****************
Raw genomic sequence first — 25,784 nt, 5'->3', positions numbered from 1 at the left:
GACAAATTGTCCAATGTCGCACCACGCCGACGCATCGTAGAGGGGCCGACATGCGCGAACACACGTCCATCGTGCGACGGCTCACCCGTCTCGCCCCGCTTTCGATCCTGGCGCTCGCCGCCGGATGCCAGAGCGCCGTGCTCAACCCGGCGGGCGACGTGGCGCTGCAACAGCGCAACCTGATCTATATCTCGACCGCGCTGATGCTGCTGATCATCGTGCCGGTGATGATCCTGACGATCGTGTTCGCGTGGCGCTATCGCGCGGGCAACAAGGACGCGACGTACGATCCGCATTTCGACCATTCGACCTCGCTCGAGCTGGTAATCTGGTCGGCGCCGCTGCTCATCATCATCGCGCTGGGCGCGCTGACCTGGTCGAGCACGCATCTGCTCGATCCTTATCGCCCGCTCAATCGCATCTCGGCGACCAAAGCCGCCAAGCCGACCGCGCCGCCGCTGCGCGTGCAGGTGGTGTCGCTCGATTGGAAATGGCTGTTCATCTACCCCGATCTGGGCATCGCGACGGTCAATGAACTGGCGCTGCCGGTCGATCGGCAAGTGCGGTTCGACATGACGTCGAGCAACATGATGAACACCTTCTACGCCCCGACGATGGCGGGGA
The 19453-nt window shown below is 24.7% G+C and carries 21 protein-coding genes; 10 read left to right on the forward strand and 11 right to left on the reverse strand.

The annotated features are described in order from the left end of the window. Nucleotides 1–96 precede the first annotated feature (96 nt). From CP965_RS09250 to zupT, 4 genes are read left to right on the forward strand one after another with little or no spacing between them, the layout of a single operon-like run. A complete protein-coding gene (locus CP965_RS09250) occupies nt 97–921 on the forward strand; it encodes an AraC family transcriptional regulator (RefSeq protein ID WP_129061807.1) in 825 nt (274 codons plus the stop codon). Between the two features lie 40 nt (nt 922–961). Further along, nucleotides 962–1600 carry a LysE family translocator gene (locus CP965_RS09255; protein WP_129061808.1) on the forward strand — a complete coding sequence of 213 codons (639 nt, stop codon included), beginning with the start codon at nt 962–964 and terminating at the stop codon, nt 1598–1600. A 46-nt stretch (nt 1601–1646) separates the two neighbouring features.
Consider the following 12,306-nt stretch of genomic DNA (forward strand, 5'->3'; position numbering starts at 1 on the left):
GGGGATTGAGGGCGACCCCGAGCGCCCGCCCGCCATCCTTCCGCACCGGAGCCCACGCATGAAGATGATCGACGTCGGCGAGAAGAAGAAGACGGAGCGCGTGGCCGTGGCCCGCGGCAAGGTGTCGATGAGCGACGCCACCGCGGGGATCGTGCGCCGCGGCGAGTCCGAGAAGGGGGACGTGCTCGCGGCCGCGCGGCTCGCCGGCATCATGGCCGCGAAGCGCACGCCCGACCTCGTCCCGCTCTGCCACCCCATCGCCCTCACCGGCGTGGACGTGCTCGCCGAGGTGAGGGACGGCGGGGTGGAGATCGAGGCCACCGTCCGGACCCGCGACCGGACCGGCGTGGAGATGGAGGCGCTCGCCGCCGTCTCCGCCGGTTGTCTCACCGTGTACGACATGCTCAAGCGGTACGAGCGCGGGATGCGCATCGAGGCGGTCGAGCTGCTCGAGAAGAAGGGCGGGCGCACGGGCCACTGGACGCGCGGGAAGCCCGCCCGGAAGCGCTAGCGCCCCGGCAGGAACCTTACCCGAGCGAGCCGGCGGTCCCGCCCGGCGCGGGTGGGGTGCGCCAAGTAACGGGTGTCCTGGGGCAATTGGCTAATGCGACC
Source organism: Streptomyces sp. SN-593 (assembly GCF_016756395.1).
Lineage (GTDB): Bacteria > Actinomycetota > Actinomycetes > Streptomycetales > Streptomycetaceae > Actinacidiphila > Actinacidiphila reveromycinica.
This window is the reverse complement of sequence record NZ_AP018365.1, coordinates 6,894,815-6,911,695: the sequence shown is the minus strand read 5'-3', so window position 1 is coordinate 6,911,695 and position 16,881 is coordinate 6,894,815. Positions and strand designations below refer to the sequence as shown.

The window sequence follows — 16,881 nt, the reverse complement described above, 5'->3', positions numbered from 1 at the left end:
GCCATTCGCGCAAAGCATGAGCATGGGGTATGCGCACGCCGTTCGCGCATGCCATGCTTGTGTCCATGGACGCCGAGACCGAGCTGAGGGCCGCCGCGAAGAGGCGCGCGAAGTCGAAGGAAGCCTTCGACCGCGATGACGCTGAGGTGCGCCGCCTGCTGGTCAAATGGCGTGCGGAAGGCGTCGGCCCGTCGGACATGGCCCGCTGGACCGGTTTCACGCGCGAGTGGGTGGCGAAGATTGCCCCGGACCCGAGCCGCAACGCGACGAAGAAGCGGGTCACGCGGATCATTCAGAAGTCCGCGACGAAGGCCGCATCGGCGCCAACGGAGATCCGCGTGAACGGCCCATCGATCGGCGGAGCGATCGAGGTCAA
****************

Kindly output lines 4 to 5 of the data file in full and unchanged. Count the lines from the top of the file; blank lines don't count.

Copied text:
The annotated features are described in order from the left end of the window. Nucleotides 1–96 precede the first annotated feature (96 nt). From CP965_RS09250 to zupT, 4 genes are read left to right on the forward strand one after another with little or no spacing between them, the layout of a single operon-like run. A complete protein-coding gene (locus CP965_RS09250) occupies nt 97–921 on the forward strand; it encodes an AraC family transcriptional regulator (RefSeq protein ID WP_129061807.1) in 825 nt (274 codons plus the stop codon). Between the two features lie 40 nt (nt 922–961). Further along, nucleotides 962–1600 carry a LysE family translocator gene (locus CP965_RS09255; protein WP_129061808.1) on the forward strand — a complete coding sequence of 213 codons (639 nt, stop codon included), beginning with the start codon at nt 962–964 and terminating at the stop codon, nt 1598–1600. A 46-nt stretch (nt 1601–1646) separates the two neighbouring features.
Consider the following 12,306-nt stretch of genomic DNA (forward strand, 5'->3'; position numbering starts at 1 on the left):